Visual Female of the Month – April
– Olga Noes
Olga Noes is a true talent. Her style of work is pretty unique and I find it very intriguing. She mainly uses women as her subject matter, so seemed a perfect candidate for Visual Female of the Month. Her work has quite an etherial quality, while also being a little dark and mysterious at times. I am constantly amazed and impressed each time I see her post a new piece of art on Society6. I wish I had as much dedication and talent! Olga was such a pleasure to connect with, so I am very happy to be sharing her interview below. Please go and check out her work at her various sites, it will be your reward. See bottom of page for these details.
Now for the interview….
When did you start painting and illustrating? And when did this turn into a career?
I began painting in early 2008, and began working full-time as an artist in March 2012.
What is your artistic process?
I have no idea. It is a beast of its own. I get the urge to paint or draw from listening to music, driving in my car or looking at photography. A lot of ideas come to me while I’m trying to sleep too, so I keep my computer near me when I go to bed. It’s incredibly unnerving for me to have someone watch me while I’m making anything, so I like to work alone with really loud, mindless music playing.
You paint a lot of women (prefect for thevisualfemale), why do you find women interesting as a subject matter?
This may be specific to a Western woman or maybe specific to who I’m sexually attracted to, but I find that there is a narrow margin of male attractiveness (strong, stoic, wise, gruff, i.e. kind of monochromatic). Conversely, I find women can be very attractive in so many ways. A butch woman can be beautiful. A feminine woman can be beautiful. An androgynous woman is visually stunning, more so, I believe, than an androgynous man (not including Andrej Pejić, of course, who is one of the most beautiful human specimens I’ve ever laid eyes on!). I love how fragility, vulnerability and tragedy show on a woman’s face. In essence, I just like the way a woman’s face wears emotion and expression better.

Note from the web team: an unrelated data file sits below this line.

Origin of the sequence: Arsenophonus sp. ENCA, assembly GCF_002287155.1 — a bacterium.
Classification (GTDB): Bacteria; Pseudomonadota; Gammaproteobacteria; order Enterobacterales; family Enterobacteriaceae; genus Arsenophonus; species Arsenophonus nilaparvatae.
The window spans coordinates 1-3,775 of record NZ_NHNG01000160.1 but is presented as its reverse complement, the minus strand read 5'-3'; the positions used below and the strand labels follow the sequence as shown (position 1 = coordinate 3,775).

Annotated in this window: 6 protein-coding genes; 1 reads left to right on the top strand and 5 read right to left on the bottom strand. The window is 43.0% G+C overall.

What are your goals/plans for your creative career in the near future?
I don’t know. I don’t really have any. I don’t want to be disappointed at not completing them, I guess. I keep tinkering with the idea of pursuing a career in law. I’m really passionate about law and environmental sustainability and the relationship between business and consumer on a global scale. This whole art thing has really been a happy accident that just keeps gaining momentum.
If you somehow hurt your vision, would you choose to wear glasses or contacts?
To my knowledge, I haven’t hurt my vision, but I do wear glasses on occasion. I was farsighted when I was a kid and am now nearsighted, but only a little. I have night blindness, which makes driving at night distressing.
Excluding sight, what two other senses are your favourites?
The sense of smell is by far my favorite. I cook constantly, usually at least twice per day, and I think that’s why I love the sense of smell so much. It’s so intertwined with taste (I love food!), and I smell things constantly in the world that transport me to a forgotten memory. It’s lovely. My grandmother had a brain injury that robbed her of both her sense of smell and taste, and I think that’s probably the worst that could happen with respect to your senses. I actually don’t think losing hearing would be very tragic so long as you once had hearing. I had two deaf uncles who had been deaf since toddlerhood. Their perception of sarcasm was severely diminished. I always thought that was really sad—to have a marred sense of humor. The loss of sight would just annoy me more than anything.